The Minerals Council of Australia (MCA) has called for an end to Australia’s nuclear power ban.
According to a new report by the MCA, Removing the Prohibition on Nuclear Power, Australia “tied one hand behind its back” as recently as 1998, when a ban on nuclear power “slipped” into legislation centralizing radiation regulation.
MCA executive director of uranium Daniel Zavattiero said a similar prohibition with even greater effect was inserted in federal environmental legislation the following year.
“This is despite the fact it is a proven technology,” he said.
“This is despite the fact it continues to be rolled out in key trading partner countries like China and India.
“This is despite the fact that it has a clear track record of underpinning an extremely low emissions electricity system in several industrialised, urban economies in France, Sweden, Switzerland and the Canadian province of Ontario.”
Mr Zavattiero said with the current energy crisis in Australia, the country should remove the “outdated” prohibition.
“The country deserves to have all energy options on the table to consider in future,” he said.
“Australia’s long history of reliable uranium production and supply, its world class research reactor in Sydney, and its strong non-proliferation reputation provides a base of expertise and experience with which international nuclear innovators would dearly like to work.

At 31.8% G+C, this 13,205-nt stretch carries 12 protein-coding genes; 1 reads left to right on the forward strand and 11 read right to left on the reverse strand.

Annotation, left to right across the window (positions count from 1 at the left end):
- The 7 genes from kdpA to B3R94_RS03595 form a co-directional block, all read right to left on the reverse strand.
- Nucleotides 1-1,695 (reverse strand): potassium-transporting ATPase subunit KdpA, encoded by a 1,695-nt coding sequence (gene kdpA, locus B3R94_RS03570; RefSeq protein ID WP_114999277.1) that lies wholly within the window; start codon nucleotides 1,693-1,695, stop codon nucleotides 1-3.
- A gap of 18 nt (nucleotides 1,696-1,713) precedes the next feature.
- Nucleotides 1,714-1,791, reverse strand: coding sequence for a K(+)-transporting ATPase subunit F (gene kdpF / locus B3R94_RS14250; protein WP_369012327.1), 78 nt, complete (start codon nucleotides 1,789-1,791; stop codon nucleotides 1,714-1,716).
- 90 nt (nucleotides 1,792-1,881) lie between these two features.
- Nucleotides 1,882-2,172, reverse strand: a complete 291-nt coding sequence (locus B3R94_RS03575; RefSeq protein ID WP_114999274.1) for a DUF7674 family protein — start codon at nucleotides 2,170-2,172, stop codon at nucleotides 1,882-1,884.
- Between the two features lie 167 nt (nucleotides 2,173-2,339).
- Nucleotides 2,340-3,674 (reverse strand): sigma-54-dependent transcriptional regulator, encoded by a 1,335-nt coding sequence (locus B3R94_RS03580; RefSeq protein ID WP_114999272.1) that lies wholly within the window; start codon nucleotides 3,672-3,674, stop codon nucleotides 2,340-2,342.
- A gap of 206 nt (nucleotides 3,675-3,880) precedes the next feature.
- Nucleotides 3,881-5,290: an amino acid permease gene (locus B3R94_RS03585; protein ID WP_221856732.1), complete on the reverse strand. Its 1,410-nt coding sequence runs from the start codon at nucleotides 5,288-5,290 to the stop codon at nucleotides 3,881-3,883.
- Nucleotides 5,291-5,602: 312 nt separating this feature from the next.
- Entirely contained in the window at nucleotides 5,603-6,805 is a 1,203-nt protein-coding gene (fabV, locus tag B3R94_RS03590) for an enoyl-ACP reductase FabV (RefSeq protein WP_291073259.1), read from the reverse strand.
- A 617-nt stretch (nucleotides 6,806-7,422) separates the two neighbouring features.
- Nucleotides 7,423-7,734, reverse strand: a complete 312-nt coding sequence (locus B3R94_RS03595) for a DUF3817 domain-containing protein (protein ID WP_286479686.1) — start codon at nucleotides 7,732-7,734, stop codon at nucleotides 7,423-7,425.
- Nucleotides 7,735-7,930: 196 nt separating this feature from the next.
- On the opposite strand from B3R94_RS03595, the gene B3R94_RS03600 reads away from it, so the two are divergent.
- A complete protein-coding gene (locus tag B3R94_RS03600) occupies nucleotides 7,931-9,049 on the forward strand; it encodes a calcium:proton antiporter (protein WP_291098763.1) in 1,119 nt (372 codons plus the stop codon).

“The removal of the prohibition will mean nuclear will be properly considered on merit and before any project is built, it would need to satisfy stringent environmental and regulatory standards and be approved by the federal government.
“For Australia to open itself up to these new opportunities in nuclear science research, development and innovation, leading to new industries and opportunities with key trading partners, the prohibition of nuclear power must be removed.”
MCA Uranium Forum chair and Vimy Resources CEO Mike Young said the “anachronistic” laws leave Australia languishing.
“Any objective science-based discussion, devoid of hyperbole and emotion invariably finds that nuclear power is clean, economic and reliable, that it plays a vital role in the world today, will continue to do so in the future, and that it makes no sense for it to be banned in Australia,” he said.